Indemnification And The Circle Of Litigation

Cycle Graphic

An employee sues his employer for, among other things, violations of the California Labor Code.  The quondam employer responds with a counterclaim against its erstwhile employee claiming that to the extent it is liable, the employee is partially liable for creating that liability.  The employee responds with a reply counterclaim seeking indemnification based on Section

When Officers Must Indemnify The Corporation

Much attention is focused on the power of corporations to indemnify corporate officers and other agents.  In California, this is addressed by Corporations Code Section 317, which establishes the power to provide indemnification, and Section 204(a)(11) which allows corporations to include a provision in the articles authorizing indemnification in excess of that expressly permitted by Section

Court Holds California Statute Does Not Bar Insurance for Defense Of Criminal Actions Filed By Federal Prosecutors

California Insurance Code Section 553.5(b) prohibits insurers from providing a defense for certain types of claims, including criminal claims.  Does statute preclude a defense for all criminal claims or just some?  In Mt. Hawley Ins. Co. v. Lopez,  215 Cal. App. 4th 1385 (2013), the Court of Appeal considered the question at some length.  After

But Wait, California May Require Even More In Annual Reports To Shareholders

Yesterday’s blog discussed California’s requirement that many domestic and foreign corporations send financial statements to their shareholders.  If a corporation has 100 or more holders of record (determined in accordance with Section 605), then the annual report must also provide a brief description of the following: Any transaction during the previous fiscal year involving an amount in excess

Are Charter Indemnification Provisions Contracts?

Public companies typically include provisions in their articles and bylaws that mandate indemnification of directors and officers.  Often, these provisions include a statement to the effect that the rights to indemnification are a contract right.  However, declaring that a contract exists does not necessarily establish a contract.  Fortunately, the California Civil Code provides some rules for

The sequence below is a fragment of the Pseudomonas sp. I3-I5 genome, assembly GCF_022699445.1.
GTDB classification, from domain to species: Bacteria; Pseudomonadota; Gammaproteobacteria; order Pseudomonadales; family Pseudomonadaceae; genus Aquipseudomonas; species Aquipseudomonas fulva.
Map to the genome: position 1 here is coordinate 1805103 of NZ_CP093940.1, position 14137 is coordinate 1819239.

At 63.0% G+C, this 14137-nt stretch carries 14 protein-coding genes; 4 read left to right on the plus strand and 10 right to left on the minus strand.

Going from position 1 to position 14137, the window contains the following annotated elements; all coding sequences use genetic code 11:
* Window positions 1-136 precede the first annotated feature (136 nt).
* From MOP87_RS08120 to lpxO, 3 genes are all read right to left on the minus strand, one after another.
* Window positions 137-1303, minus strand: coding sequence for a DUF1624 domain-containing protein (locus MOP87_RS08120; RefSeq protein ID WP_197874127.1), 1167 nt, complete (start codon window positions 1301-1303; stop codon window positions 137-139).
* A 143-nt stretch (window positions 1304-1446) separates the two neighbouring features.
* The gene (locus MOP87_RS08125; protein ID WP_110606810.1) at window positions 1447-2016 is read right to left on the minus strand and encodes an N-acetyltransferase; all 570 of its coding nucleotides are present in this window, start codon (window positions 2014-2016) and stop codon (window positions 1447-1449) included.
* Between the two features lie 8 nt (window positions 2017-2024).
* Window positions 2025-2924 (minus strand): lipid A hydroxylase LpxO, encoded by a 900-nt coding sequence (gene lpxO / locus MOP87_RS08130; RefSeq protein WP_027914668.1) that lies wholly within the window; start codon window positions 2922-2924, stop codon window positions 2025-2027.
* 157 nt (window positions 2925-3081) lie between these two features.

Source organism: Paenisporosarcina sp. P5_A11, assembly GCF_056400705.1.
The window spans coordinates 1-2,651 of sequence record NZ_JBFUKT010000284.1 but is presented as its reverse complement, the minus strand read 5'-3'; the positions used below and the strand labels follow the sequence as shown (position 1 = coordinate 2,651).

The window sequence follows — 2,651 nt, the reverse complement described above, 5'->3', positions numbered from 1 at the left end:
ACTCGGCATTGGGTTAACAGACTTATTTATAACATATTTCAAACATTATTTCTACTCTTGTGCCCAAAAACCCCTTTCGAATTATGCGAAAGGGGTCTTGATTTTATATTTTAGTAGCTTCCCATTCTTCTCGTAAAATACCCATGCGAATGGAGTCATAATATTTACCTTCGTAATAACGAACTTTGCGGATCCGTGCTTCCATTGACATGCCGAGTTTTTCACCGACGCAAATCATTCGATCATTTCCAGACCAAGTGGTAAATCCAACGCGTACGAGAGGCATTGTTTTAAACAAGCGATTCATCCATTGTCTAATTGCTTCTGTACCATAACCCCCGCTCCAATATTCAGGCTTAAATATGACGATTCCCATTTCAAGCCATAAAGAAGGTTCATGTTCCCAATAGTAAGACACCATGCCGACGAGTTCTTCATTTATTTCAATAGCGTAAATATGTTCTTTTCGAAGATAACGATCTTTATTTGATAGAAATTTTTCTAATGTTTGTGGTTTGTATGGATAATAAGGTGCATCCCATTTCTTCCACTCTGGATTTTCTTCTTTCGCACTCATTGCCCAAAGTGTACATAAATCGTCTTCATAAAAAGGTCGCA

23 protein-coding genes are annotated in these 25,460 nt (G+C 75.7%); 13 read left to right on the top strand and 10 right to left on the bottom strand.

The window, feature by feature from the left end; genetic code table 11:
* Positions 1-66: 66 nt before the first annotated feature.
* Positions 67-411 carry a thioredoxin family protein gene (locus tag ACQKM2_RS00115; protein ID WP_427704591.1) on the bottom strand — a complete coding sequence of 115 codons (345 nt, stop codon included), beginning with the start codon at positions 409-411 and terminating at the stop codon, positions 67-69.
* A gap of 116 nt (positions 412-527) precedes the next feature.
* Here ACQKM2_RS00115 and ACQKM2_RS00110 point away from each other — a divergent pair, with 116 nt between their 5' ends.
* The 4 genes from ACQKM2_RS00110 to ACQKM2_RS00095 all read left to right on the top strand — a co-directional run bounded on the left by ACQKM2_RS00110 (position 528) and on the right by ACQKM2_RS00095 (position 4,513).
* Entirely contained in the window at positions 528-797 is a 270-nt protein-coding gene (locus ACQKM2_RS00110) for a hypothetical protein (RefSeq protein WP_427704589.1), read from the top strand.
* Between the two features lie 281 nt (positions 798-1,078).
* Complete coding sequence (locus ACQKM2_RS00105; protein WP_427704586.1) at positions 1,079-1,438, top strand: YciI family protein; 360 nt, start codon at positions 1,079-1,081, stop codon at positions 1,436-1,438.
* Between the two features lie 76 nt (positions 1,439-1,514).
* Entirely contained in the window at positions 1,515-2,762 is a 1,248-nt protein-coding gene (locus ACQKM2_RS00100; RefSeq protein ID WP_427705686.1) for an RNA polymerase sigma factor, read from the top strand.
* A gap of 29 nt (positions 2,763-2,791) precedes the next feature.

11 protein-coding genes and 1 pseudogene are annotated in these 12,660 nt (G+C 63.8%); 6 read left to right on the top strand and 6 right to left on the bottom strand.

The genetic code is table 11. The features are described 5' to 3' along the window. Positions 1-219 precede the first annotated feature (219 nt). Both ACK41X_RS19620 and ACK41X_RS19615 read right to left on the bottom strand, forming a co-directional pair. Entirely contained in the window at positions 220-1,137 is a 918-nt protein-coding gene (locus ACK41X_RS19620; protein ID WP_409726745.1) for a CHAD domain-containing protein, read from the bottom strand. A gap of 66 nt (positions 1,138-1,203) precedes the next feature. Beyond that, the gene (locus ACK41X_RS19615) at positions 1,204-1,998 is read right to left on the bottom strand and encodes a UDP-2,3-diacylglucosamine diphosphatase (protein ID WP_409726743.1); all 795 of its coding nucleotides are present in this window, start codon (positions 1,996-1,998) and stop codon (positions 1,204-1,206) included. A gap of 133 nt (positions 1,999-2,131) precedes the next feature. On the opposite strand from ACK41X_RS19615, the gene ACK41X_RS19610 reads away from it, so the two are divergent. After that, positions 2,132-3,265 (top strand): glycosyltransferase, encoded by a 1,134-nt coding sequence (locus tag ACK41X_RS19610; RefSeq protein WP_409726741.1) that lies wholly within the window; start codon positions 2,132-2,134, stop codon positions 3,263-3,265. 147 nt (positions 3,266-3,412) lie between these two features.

I’ve Been Thinking About Conversion, But I Haven’t Decided To Convert

Conversion can be a sensitive subject for some.  In California, corporate conversions are a relatively new phenomenon, having made their first appearance with legislation enacted in 2002 (SB 399 (Ackerman)).  The General Corporation Law (GCL) rather unhelpfully defines a “conversion” as “a conversion pursuant to Chapter 11.5  . . . [of the Corporations Code]”.  Cal. Corp.

Should Your Articles Of Incorporation Include A Choice of Law Provision?

In yesterday’s post, I considered the fundamental question of why indemnification provisions are included in articles of incorporation.  State general corporation laws typically contain express provisions empowering or authorizing corporations to indemnify other persons, including directors, officers and agents.  For example, California has its Section 317, Delaware has Section 145 and Nevada has NRS 78.7502.  When an indemnity provision is

Some Observations On Indemnification Provisions In Articles Of Incorporation

Over the years, I’ve read many articles of incorporation that include provisions relating to indemnification of officers, directors and others.  Today’s post will cover a few questions and observations that have occurred to me over the years.  I’ll cover more of these “Why is there air?” type questions in future posts. Vice Admiral James Stockdale

The Corporations Code Can Make Suing Your Former Employees Costly

Supreme Court Justice Felix Frankfurter once told the following story about Oliver Wendell Holmes, Jr. and Ralph Waldo Emerson.   When Holmes at the urging of his father visited the great author, Emerson asked “Young man, have you read Plato?”  When Holmes said no, Emerson said: You must. You must read Plato.  But you must hold him at

Worlds In Collision – Agency Law And A Director’s Fiduciary Duties

Some of you may recall the consternation that arose when former Chancellor Chandler seemed to classify directors as agents of the shareholders.  Unisuper, Ltd. v. News Corp., No. 1699  (Del. Ch. Dec. 20, 2005) (“the board’s power—which is that of an agent’s with regard to its principal —derives from the shareholders, who are the ultimate holders of power